I think it's this French context that gave me this huge fear that as an artist, every artwork I do should be the essence, the universal expression of something important that’s going to save the world. And that way you are stuck in every moment in your brain because you feel you’re not able to do something perfect - and it’s such a lie. I think this is very french. And it gets students into a struggling mood all the time and we have to do something crazy and huge, but we’re fucking 20! You can’t do something perfect when you’re 20. I think when you’re young and you want to find your way, those kind of considerations can be very heavy for you. You want to do something very, very perfect the first time, but nobody does that…just liars.

I had a very hard time with that and then I met so many different artists that never went to school…they just do it and don't ask themselves very many questions. Concerning school, there’s a lot of pressure, especially art studies, because what you do is fundamentally useless. You know when you study law or medicine, those are big jobs. But when you go down the art path, you have to justify yourself. And that’s why I do furniture because it’s a way for me to justify my position and to give something to people. 

Who are some artists or designers you really love?

I would say Noguchi. This guy is very much like a designer, but he had incredibly beautiful collaborations with dancers. He made furniture for a stage for dancers. Beautiful. I don’t know if I will ever do such a  thing, but it was very inspiring for me. The thing is, I’m very into craft. I want to do everything by myself.  A lot of furniture designers draw their furniture, do a prototype, but then when it’s ready, they send it to some other people to make it. And I’m not ready to do that, but I know even in community art, or even if you have cool furniture that needs to be multiplied, at some point, I have to accept and assume that process of giving my things to some other people. And Noguchi had this amazing process of creation. He had many people in his shop, and he was about getting everyone involved and on the same level and learning from each other.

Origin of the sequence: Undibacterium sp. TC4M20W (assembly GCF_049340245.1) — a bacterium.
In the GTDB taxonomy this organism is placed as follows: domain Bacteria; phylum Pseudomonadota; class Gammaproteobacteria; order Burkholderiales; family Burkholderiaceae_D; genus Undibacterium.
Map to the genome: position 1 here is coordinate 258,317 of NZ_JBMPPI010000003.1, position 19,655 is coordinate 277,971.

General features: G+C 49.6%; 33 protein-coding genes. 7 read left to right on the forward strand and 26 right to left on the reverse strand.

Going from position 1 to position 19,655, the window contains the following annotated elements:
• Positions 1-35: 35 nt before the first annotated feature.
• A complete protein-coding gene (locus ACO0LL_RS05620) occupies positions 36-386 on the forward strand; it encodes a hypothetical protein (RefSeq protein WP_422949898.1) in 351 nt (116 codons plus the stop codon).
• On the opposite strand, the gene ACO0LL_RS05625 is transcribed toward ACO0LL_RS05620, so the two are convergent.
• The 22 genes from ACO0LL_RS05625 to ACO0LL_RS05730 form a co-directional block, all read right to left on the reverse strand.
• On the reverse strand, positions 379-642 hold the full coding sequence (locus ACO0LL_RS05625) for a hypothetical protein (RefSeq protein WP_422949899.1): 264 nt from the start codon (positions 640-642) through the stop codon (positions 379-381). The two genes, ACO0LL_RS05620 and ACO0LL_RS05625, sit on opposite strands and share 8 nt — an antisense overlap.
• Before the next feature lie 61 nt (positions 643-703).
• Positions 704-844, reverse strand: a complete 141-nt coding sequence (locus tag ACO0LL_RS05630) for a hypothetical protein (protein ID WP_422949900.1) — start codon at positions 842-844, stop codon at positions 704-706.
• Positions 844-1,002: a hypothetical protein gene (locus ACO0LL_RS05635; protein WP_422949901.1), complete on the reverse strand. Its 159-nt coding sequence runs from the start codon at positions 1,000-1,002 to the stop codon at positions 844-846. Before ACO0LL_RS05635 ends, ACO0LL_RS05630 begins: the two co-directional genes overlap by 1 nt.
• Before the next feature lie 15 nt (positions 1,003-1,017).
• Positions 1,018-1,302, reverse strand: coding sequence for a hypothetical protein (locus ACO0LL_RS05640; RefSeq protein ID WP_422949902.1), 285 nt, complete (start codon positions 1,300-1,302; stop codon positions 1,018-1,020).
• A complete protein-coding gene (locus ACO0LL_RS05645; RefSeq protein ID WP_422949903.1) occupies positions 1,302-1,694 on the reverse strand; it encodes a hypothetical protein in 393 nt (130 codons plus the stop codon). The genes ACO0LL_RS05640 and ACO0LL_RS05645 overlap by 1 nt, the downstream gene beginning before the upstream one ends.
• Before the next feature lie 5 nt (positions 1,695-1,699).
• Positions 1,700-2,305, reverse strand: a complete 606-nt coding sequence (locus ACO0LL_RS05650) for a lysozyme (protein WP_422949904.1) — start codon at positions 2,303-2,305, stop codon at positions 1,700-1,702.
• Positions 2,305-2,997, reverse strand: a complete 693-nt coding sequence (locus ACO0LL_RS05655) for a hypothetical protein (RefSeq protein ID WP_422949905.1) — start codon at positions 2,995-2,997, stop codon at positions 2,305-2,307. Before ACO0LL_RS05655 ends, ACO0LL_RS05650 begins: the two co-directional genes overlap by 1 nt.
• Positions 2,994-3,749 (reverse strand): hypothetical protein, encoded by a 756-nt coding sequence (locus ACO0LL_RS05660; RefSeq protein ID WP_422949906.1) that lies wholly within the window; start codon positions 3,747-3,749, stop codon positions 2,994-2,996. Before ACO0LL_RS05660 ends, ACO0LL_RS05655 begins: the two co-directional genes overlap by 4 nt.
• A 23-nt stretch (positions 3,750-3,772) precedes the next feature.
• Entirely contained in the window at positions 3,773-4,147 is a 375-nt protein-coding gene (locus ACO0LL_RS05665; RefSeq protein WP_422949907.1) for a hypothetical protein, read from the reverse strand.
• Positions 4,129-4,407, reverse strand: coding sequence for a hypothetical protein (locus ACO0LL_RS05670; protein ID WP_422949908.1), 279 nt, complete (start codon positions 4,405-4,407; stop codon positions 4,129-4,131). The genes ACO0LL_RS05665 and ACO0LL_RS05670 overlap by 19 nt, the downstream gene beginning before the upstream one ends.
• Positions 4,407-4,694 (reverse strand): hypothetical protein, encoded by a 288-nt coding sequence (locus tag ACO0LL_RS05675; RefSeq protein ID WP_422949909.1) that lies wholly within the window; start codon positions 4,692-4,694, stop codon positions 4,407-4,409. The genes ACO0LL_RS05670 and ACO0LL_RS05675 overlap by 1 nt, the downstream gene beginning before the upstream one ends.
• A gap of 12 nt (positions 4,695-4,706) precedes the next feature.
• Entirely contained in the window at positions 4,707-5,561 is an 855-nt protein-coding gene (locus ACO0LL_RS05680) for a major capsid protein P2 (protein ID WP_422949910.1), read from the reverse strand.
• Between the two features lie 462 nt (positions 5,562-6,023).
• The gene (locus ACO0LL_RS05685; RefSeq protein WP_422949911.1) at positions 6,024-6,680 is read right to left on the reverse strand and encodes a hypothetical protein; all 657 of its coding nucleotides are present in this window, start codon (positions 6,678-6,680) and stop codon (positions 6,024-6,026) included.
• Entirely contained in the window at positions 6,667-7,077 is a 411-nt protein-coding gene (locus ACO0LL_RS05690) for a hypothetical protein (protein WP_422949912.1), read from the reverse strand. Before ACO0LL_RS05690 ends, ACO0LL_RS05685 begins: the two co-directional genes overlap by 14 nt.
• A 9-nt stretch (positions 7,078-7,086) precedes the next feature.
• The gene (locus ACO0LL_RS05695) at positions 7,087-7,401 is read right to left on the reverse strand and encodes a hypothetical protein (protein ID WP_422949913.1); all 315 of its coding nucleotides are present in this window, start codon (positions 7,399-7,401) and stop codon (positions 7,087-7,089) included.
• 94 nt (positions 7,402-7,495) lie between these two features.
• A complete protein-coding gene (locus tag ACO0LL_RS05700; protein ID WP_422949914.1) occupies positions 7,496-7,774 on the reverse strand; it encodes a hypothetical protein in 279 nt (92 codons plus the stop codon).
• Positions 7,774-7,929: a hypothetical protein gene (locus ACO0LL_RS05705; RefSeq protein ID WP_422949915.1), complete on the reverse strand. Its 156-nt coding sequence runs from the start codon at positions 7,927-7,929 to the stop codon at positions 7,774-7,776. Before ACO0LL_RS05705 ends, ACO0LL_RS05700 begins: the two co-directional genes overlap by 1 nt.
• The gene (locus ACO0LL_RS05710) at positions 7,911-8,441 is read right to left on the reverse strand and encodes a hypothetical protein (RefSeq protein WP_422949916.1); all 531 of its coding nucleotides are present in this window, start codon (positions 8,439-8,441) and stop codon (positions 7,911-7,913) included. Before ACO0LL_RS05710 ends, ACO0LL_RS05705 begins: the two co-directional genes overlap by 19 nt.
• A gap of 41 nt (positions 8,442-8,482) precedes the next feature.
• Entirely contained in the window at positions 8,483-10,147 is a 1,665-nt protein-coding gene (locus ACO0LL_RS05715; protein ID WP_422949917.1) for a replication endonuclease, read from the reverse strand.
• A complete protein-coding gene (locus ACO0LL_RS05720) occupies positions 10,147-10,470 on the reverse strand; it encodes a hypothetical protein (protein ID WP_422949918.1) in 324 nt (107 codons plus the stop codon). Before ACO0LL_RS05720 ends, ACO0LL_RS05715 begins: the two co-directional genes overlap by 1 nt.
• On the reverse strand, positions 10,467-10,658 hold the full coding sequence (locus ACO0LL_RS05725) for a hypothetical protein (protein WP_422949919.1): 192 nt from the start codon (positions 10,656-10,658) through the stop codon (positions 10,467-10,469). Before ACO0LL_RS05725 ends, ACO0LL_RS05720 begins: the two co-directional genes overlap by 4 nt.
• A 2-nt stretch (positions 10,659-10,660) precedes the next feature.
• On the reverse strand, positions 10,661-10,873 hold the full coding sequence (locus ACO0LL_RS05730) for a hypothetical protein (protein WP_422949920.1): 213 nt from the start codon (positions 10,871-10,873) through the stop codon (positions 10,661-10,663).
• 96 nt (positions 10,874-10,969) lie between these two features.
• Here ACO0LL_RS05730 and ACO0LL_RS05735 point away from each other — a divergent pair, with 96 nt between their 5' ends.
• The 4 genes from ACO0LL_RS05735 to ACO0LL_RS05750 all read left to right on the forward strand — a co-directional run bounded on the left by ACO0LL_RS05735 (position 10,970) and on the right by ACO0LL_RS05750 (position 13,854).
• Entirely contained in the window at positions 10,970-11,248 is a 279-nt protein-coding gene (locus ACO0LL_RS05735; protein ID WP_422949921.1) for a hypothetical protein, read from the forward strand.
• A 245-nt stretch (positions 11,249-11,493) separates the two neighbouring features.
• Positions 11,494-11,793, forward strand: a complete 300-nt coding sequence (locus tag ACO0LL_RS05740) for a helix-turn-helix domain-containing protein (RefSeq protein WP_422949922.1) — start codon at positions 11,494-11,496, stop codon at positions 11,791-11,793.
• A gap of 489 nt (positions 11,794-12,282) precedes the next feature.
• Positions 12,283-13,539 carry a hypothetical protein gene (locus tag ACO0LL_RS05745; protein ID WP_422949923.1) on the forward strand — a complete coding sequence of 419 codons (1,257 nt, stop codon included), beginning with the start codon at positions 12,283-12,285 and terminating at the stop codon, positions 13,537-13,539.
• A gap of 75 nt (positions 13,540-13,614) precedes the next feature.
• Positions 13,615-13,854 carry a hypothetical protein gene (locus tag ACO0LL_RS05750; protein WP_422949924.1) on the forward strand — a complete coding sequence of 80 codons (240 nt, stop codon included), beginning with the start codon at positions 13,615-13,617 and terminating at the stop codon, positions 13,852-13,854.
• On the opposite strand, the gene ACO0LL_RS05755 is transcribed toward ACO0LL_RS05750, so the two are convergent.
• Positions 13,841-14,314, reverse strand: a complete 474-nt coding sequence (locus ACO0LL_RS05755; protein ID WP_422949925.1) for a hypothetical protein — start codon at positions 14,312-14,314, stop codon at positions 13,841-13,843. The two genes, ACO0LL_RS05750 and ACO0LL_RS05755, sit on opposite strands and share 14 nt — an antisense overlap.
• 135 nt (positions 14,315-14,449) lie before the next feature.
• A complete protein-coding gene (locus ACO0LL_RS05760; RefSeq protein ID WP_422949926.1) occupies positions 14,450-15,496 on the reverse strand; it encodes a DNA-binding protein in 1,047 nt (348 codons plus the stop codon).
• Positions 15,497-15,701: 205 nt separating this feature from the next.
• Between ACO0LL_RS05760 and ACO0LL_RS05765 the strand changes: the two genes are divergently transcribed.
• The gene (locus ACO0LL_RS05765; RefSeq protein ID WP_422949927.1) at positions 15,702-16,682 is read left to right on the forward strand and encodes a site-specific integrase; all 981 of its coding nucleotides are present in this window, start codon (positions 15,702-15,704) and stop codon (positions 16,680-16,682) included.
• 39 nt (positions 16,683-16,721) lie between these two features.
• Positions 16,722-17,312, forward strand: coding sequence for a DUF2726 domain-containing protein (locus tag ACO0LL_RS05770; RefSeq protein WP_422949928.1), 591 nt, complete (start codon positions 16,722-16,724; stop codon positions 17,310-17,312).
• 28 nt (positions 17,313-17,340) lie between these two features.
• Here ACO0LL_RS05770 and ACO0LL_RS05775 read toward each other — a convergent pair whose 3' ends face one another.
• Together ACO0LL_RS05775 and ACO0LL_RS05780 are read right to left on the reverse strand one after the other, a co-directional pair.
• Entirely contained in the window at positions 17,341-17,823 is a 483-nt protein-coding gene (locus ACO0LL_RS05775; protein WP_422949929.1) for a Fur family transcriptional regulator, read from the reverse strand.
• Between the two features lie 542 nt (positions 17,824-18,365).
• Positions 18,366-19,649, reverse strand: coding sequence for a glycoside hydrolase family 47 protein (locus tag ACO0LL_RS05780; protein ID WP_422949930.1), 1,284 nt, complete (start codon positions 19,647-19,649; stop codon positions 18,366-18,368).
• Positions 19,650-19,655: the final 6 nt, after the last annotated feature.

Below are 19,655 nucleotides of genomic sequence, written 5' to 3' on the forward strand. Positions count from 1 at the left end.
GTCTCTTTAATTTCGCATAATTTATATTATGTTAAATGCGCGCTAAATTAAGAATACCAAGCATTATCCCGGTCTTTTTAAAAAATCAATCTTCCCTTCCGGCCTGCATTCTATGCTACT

I also love the street artist, Swoon. And for sculpture I would say, antique greek sculpture and sculpture from the Babylonian empire.

Did you have any mentors along the way?

When I started to work, I worked in metal construction for cinema and movie theatres. I thought I knew how to weld, and it soon become clear I didn’t know how to weld by the men telling me “That’s not how you weld.” That was 10 years ago. I was very thankful for these guys because they were teachers but they didn’t know they were teaching me. I was just working with them so they needed me to work well, otherwise I was just wasting their fucking time. So that’s the way I learned.

As for other mentors, they’re sociology writers that wrote very clever things about what it is to be an artist, what it is to do public art, and what it is to be able to share your creative process with other people. So it becomes something collective and not just your own masturbative pleasure, and how to combine the two because if there is no pleasure for yourself, you don’t give anything to other people. 

What does authenticity mean to you?

I feel like I’m authentic if what I do gives me some pleasure and gives some pleasure to other people. The big times I had in my life were when I was able to say fuck it. I wanted to do something very big, I wasn’t sure I would succeed, I wasn’t sure I would make it, but I told myself that I will make it because it gives me pleasure.

I always go back to this collective stuff. I learned a lot about human relationships because this way of life is all about community. If you do things just because you have to do them, but you don’t have any inspiration to do them, it’s pointless. You don’t have to beat yourself, you just have to assume that what you’re looking for is just the pleasure of creating. Go straight to where your pleasure is. That big barn that I got is so frightening because I have to do everything myself. I have no money. I’m broke because I bought it, but I want to be here. And the countryside is beautiful and there is a horse just next to my door. And when I wake up, I can see him. And this is so cool!

Sometimes when you work as an artist, you want to represent. You have to hold some kind of reputation like, “Yeah, I’m a woman. I’m strong and tough and I’m serious, I’m professional…” But fuck that, ya know?

Any morning rituals?

On an ideal day, I don’t have much ritual because I know where I go. I could even weld in pajamas. But the rituals are more when I need support for myself, when I need to kickstart. When I’m scared of everything because everything is scary….I have to build some things, weld this... have to fix the thing...I have to call that guy that is supposed to give me this big commission, and it’s scary to have big people on the phone. So what I do first, is I drink my tea, and I think about the thing that scares me the least, and I will do that. And then the second and the third…And while I’m doing the scary things, I realize these things are not that scary. That’s the ritual.

You can find Sara's bench in Brooklyn at 38 Marcy Ave.